As a Systems engineer working on Clock and Timing Products for the past 13 years or so, I can relate to this blog post. It took me nearly as long to explain to my significant other what these "clocks" are that I actually work with everyday. Sometimes I wish there was a genie that appeared when the magic smoke cleared to help with resoldering.
It also happens to me, it is difficult to explain what you do when the other person has no knowledge about the subject. Magical smoke is the cause of many of my follies.
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Hi Joan, Thanks you so much!
Great text. Humorous, but also vital and real. :)
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Once when I was performing a measurement in a board a component decided to release magic smoke with a loud POP! Sound... The component needed to be replaced, I jumped on my seat and my colleagues had joking material for weeks... PS: notepads and pens were everywhere in our lab. Can't live without them
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Once, I had to deal with a simple voltage divider circuit, at high speed clocking system. Needed to divide the clock from 150V to 3V. After testing the circuit that included the divider in question, something was "strange"! The divider network did the job but the rectangle waveform at the output had a terrible overshoot. It was then I said to a colleague of mine "***! I forgot about the capacitance of the resistors". He said "WHAT!!!!". And then I replied "Man, you never live alone" with a smile on my face. He could never understand that there is parasitic capacitance and inductance, even on that simple components called resistors. Of course I redesigned the network adding some more capacitors to get rid of the parasitic ones and everything was fine. My colleague still thinks that I am an ET doing magic :) He is a "Digital" guy!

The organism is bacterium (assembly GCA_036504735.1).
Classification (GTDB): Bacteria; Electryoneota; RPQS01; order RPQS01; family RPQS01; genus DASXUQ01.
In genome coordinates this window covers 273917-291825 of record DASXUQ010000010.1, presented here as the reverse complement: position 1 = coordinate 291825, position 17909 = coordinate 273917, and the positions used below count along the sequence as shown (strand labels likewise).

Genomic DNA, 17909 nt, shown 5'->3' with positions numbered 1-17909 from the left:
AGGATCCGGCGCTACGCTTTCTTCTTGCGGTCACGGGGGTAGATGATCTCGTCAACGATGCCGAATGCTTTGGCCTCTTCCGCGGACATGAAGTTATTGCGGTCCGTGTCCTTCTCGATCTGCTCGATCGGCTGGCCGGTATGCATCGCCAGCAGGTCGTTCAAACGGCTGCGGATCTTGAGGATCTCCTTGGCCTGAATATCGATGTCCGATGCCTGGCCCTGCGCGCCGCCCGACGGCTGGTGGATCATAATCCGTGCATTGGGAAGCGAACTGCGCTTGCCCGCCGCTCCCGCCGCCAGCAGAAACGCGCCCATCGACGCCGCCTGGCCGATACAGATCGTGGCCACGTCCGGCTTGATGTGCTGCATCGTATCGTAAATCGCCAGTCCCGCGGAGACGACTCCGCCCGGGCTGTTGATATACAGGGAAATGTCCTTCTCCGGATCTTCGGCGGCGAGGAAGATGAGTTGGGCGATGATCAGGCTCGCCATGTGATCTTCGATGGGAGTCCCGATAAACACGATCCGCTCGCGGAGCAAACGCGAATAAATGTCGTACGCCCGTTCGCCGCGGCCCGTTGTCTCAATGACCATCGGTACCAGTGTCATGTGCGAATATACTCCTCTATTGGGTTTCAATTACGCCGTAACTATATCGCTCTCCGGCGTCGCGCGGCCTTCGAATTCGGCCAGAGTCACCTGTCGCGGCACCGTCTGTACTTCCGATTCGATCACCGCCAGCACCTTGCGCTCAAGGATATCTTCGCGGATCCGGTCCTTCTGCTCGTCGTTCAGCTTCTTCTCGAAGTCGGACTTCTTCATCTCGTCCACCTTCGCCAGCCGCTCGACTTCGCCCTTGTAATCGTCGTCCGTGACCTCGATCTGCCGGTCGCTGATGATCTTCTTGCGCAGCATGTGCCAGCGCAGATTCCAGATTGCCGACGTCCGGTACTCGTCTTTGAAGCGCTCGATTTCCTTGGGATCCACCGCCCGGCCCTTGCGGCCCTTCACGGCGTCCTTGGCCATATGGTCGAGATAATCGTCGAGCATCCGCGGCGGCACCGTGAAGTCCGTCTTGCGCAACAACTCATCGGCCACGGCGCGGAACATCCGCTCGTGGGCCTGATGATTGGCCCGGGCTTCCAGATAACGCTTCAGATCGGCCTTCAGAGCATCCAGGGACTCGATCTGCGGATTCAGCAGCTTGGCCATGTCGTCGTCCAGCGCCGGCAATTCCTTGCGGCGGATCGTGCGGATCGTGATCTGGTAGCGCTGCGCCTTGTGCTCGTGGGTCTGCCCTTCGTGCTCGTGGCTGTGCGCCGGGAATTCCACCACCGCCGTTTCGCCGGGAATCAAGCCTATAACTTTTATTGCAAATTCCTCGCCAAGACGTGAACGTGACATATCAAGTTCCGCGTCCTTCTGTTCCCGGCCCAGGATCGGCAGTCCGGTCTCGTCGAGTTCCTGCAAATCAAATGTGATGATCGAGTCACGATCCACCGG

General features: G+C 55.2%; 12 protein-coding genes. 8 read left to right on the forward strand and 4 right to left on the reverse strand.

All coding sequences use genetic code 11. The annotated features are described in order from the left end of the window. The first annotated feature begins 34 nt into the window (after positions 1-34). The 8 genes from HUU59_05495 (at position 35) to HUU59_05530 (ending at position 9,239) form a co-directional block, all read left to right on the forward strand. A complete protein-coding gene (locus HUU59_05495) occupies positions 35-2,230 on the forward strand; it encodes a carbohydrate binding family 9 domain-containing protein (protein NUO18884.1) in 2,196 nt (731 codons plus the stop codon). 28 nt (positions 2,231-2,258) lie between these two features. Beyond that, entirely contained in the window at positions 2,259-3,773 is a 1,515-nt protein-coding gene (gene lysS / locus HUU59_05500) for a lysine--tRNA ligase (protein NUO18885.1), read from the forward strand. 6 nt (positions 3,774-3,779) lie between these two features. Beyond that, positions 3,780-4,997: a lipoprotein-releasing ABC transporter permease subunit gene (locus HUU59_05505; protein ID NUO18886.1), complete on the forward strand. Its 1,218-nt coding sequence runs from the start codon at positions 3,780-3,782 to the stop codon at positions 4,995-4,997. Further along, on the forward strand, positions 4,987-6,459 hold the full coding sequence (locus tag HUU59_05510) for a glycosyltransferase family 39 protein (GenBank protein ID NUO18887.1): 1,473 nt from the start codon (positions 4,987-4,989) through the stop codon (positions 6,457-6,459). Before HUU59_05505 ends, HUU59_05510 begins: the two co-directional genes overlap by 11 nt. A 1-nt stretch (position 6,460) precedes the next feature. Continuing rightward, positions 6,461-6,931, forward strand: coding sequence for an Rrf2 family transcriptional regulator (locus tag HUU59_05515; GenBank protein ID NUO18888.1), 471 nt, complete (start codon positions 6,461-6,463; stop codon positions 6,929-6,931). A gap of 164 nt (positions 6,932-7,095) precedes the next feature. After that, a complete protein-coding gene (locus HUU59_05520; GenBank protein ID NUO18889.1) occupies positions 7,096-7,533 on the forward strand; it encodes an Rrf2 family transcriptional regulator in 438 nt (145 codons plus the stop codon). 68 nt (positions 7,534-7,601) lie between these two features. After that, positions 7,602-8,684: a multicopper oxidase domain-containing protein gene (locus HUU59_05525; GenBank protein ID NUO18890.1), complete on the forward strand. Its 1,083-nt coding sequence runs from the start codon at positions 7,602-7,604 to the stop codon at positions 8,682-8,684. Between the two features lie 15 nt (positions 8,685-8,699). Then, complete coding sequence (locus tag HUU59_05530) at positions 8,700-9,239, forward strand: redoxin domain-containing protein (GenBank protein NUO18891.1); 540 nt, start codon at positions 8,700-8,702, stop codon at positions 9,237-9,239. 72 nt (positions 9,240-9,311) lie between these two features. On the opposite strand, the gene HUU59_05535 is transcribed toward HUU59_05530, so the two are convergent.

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Digital is just a sub-category of analog. Especially when you have to understand why your circuit doesn't work in all the required environments. Forget trying to explain this to your significant other, try explaining it to you nontechnical manager. 8^).
Something else only an analog engineer would understand is that the PCB is a hidden and very complex part of the schematic.
I always remember at university moving on from the digital world where we were using a transistor as a switch to the analogue world where we used it as an amplifier. When the penny dropped that the alternating input signal was superimposed on the larger dc voltage and the resultant signal was still dc (but now varying periodically in amplitude) I felt stupid at not seeing it before but smarter now I understood it.
I totally agree with the magic smoke. When i worked in semiconductors, there was times you could almost see it going into the chip right before the last glass step was applied. But alas, there was no way to control the quantity, so i think your picture was a chip that didnt quite get enough smoke.